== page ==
A producer friend recently asked if I had time to put together a quick sculpt for a pitch he was giving to a potential client. The request was for a concept of what the extinct homonid species Homo naledi would have looked like in life. I happened to have a relatively free day and was excited to do some digital sculpting so I said I would give it a try.
First, who or what were Homo naledi? It turn out they are fairly recent relatives of modern humans (ca. 250,000 year ago) – discovered in 2013, to great acclaim, by a pair of cavers fumbling around in a South African cave system. The species appears to be a interesting mix of human and primate characteristics – hands and feet very near our own but with shoulders and pelvises closer to our primate ancestors. We know they were short of stature, possibly standing barely five feet tall, and had small skulls exhibiting primitive features including reduced cranial capacity (half of a modern human), robust orbital tori, reduced/absent chin, but with small teeth and gentle canines.
Taking these few data points and a handful of images of the incomplete skulls of homo Naledi, I put together a couple versions. The first, below, pushes the facial characteristics more towards primate, but with the spark of intelligence one would expect of the genus Homo. The second, and my preferred version (above), leans toward a more human interpretation of facial characteristics. It includes a quick torso study for context and posture, as well as what I imagine to be a mass of matted, dirty hair. A timelapse of the sculpting process coming soon.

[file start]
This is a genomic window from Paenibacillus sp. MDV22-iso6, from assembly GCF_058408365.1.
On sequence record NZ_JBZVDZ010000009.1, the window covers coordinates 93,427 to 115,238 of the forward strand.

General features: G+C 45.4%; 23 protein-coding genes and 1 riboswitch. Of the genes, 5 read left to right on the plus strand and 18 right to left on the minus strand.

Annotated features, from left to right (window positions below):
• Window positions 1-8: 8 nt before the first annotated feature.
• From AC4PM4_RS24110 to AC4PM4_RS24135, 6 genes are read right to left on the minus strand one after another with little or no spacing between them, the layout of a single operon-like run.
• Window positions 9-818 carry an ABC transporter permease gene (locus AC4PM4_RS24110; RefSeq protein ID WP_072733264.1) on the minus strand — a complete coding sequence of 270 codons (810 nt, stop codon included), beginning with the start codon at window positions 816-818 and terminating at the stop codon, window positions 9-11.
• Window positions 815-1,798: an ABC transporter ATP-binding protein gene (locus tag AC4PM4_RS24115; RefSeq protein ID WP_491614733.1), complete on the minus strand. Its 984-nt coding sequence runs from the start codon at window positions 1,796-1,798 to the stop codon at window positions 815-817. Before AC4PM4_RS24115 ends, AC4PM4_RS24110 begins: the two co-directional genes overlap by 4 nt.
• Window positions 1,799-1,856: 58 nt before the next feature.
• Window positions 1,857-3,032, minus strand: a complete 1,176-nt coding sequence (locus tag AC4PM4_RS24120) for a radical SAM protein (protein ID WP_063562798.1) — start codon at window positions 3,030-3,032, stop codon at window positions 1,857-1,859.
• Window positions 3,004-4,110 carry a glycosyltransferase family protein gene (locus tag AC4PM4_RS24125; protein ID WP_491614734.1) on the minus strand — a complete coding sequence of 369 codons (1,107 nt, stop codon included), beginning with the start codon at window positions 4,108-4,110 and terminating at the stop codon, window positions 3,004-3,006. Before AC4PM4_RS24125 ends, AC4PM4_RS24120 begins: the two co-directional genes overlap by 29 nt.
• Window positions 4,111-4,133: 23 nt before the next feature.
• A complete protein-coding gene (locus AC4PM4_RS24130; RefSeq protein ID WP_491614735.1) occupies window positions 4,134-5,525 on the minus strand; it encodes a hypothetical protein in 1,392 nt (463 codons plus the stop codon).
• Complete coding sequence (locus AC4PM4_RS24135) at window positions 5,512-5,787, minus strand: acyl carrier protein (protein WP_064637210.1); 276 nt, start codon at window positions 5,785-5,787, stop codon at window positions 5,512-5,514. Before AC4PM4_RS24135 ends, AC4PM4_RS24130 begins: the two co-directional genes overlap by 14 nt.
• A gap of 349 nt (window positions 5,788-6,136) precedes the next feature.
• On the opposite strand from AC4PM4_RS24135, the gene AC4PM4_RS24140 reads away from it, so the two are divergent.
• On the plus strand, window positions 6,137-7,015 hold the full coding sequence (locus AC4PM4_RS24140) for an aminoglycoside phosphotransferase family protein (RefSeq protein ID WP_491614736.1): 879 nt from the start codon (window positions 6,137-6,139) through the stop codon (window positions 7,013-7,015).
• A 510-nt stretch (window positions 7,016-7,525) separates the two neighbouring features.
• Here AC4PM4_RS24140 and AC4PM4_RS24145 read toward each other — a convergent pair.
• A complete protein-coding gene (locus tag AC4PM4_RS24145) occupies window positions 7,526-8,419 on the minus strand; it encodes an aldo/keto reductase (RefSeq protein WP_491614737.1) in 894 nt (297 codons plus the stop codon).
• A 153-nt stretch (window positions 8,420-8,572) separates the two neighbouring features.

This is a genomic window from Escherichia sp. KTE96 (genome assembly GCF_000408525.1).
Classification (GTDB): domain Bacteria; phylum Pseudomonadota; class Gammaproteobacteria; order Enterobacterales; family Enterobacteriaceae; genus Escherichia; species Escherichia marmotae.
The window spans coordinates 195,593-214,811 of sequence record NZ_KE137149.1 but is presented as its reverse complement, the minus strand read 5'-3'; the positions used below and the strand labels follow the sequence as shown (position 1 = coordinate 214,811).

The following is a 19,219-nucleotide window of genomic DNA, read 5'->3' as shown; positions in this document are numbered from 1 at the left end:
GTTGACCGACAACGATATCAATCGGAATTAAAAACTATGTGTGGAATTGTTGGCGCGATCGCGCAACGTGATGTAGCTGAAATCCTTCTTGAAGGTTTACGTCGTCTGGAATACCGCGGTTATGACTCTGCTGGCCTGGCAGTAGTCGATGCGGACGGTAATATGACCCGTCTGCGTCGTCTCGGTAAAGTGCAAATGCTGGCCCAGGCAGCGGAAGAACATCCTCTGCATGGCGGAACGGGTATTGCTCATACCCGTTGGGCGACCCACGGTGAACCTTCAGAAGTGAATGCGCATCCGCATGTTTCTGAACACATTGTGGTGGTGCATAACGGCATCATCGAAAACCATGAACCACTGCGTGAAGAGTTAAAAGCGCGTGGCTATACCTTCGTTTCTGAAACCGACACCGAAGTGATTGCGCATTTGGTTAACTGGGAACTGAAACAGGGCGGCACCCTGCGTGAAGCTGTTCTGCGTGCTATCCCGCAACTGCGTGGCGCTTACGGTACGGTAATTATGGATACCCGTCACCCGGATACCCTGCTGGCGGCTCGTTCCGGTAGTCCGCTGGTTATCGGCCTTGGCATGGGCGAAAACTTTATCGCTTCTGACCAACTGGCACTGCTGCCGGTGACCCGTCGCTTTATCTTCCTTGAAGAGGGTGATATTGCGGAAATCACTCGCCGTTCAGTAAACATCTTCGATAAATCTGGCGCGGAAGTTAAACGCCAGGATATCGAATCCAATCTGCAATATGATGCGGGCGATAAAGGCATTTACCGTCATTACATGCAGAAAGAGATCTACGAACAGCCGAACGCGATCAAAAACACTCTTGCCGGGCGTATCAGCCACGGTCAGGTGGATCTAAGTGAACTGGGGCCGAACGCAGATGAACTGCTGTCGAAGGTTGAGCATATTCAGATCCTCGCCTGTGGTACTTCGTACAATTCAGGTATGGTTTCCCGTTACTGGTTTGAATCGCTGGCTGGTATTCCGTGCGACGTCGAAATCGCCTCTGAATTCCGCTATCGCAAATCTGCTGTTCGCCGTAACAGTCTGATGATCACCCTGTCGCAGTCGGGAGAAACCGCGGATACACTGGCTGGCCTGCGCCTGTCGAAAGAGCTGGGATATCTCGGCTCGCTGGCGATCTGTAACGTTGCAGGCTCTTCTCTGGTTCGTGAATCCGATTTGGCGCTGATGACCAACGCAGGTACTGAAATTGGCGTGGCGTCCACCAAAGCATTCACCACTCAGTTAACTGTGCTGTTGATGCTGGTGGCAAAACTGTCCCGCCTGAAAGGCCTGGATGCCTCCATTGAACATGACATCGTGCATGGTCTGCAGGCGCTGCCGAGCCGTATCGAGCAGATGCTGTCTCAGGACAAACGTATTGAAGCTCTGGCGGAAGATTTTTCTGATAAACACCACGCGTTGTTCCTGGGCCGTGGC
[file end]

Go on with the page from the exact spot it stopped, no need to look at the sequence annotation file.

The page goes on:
Homo Naledi portrait study, v1
A portrait study from last Friday. I have been seeing so many interesting faces on the street lately it has inspired me to start working through a new series of portraits. Of course I am also outlining the content for my upcoming Digital Portrait Sculpting course, so faces are on my mind right now. There are a couple of higher resolution images below.
I’ve recently returned to London after a busy couple weeks on the West Coast – this trip taking me back to Blizzard Entertainment and Pixar for anatomy talks and workshops. I’ve been to both studios a number of times in recent years, but this visit was for something new – the inaugural sessions of my Comparative Anatomy for Artists course.
What is comparative anatomy? Simply, it is the study of animal anatomy. More accurately though, it is the study of the relationships between the homologous anatomical structures of different animal species. For example, how a horse’s humerus (upper arm bone) differs from a human’s, and how that differs from a mole rat’s, or elephant’s, or dolphin’s in structure, function, and appearance (unbelievably yes, a dolphin has a humerus, as well as forearm, hand, and finger bones, all hidden in its front flipper!). There is a treasure trove of fascinating and bewildering adaptations that have taken place in the natural world to fit the general “animal vertebrate body plan” to many different environments and ecosystems. This course explores these amazing adaptations and how we apply this knowledge artistically to create, imagine, sculpt, draw, and animate better animals and creatures.
My Comparative Anatomy for Artist course will be running in London in the Spring of 2018, dates to be announced (sign up to the mailing list for news). If you are a games/visual effects/animation studio interested in an onsite workshop, please get in touch.